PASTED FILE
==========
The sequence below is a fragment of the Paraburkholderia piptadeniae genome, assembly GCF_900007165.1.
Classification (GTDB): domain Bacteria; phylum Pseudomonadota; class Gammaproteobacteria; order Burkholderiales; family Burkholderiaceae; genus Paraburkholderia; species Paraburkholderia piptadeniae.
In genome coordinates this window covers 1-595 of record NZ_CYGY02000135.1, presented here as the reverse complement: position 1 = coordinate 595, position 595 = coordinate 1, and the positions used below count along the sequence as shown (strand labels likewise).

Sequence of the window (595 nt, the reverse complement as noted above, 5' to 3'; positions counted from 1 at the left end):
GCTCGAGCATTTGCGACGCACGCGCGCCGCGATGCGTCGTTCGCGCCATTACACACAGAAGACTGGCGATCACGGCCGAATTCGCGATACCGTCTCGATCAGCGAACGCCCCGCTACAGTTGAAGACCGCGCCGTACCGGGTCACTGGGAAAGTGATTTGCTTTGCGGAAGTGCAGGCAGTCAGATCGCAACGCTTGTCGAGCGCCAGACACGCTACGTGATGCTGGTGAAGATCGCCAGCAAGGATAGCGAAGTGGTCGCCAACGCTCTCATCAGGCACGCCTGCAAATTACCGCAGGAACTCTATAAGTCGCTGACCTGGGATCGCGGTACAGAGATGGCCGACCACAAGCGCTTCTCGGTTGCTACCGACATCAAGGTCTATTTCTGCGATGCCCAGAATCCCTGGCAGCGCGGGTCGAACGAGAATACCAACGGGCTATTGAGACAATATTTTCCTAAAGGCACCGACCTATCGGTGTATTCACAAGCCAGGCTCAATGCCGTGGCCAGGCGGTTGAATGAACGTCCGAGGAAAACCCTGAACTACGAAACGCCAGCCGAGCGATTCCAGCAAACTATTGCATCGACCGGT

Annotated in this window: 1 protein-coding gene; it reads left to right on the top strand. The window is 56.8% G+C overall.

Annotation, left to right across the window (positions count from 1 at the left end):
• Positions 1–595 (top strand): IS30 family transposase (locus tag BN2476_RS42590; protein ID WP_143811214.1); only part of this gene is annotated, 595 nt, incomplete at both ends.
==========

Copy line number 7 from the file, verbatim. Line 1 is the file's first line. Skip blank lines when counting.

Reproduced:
Annotation, left to right across the window (positions count from 1 at the left end):